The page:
Open Source and Software

Open Source is in some ways the model upon which Open Science is based and a working demonstration that complex problems can be freely shared and collaborated on. While there are still risks and obstacles in adopting such an approach in all scientific fields it can offer possible solutions.

Open Source software communities are seen by some as the ideal which science should follow. ‘Free and open source software communities have demonstrated that actually practicing the norms of openness and information sharing in a peer-production setting can result in the creation of complex technological products that approach, and sometimes rival, the scope and quality of similar products produced by proprietary efforts’.

There is also a study which found that opening science in a similar way to the open source community allowed solutions from unconnected disciplines to emerge: ‘In a four-week period of time, over 574 scientists investigated the problem statement and forty-two of them submitted potential solutions for considerations. The winning solution was proposed by a scientist from Finland who did not work in this field.’ However, some obstacles to this approach are concerns regarding risks to career advancement, commercialization and IP, and publications.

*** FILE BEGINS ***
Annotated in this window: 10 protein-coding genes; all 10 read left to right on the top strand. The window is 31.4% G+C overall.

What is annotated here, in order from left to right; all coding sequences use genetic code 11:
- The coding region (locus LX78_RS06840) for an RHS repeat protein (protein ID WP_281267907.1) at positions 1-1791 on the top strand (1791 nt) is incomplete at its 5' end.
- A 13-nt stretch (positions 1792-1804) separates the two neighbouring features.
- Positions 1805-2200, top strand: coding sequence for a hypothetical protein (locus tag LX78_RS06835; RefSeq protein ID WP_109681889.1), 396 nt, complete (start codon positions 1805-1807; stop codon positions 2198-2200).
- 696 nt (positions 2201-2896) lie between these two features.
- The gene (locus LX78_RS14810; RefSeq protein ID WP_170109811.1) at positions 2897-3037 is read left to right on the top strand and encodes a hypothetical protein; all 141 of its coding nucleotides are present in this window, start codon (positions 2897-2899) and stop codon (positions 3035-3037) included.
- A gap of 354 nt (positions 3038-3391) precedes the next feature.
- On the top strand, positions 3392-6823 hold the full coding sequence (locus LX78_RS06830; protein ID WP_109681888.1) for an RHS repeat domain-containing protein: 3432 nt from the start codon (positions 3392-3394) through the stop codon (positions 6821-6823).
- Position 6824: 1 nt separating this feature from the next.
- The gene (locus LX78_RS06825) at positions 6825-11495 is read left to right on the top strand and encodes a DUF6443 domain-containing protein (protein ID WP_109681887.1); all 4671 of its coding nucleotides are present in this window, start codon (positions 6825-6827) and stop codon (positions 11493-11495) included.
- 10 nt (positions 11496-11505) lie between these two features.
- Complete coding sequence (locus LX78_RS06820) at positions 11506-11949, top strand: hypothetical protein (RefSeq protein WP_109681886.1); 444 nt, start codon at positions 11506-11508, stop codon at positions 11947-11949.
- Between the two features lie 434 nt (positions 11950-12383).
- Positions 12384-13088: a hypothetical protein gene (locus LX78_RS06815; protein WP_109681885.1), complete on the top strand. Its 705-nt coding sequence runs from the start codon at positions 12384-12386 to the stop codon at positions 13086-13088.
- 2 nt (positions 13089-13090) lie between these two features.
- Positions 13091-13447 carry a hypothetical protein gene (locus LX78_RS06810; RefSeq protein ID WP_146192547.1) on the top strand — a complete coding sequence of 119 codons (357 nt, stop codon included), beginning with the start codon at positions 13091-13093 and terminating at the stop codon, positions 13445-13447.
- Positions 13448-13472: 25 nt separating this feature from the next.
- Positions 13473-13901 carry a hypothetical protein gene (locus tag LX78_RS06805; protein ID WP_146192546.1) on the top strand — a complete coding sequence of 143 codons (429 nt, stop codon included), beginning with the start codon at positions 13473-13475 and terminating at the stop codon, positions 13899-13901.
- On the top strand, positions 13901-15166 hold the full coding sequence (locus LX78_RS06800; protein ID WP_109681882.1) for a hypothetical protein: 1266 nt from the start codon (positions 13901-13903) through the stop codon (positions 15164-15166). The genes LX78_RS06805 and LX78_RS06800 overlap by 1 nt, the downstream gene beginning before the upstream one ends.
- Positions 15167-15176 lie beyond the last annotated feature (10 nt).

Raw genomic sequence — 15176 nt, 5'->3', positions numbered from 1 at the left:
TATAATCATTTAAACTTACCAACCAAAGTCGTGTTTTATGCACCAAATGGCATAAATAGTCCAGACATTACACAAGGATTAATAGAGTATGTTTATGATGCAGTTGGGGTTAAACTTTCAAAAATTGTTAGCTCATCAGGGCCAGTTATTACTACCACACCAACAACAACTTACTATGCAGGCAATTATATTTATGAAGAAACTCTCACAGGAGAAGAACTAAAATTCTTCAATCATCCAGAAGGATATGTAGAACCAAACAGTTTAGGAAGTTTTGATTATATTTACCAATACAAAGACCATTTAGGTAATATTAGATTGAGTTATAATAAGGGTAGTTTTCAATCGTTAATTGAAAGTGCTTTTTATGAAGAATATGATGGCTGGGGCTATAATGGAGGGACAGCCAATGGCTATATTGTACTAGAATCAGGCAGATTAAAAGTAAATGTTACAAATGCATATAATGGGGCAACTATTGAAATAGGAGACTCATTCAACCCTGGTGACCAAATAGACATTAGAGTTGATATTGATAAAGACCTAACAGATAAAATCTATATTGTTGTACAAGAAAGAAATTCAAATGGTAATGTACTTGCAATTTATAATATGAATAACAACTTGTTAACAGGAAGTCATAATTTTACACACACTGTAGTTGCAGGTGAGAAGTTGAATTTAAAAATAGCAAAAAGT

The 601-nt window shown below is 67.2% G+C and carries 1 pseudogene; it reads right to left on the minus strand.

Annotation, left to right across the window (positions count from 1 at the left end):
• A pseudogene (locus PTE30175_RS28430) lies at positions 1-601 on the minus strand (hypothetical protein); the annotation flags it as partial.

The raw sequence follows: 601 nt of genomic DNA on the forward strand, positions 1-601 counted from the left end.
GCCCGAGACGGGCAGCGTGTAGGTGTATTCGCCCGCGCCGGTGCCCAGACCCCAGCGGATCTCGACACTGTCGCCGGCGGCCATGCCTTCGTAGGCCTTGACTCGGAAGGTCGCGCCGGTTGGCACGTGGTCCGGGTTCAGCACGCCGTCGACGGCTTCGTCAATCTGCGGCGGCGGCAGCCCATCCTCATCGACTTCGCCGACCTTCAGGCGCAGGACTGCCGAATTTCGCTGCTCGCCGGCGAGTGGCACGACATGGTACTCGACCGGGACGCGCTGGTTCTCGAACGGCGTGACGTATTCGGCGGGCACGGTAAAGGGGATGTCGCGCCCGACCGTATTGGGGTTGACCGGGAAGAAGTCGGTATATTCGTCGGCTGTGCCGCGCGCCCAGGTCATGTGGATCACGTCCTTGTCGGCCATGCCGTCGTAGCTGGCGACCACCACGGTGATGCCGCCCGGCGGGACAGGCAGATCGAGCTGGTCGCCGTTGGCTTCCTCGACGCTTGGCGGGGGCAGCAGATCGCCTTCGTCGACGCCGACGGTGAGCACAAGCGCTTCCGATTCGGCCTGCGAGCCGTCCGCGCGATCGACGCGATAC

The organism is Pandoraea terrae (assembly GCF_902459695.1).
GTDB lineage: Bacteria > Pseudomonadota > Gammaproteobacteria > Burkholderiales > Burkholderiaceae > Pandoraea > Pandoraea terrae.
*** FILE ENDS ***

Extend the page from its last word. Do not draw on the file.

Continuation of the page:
One example of the crossover between the Open Source approach and science is that currently, NASA has all its research as Open Source. For example, all physical experiments done on the ISS are now available for data mining.

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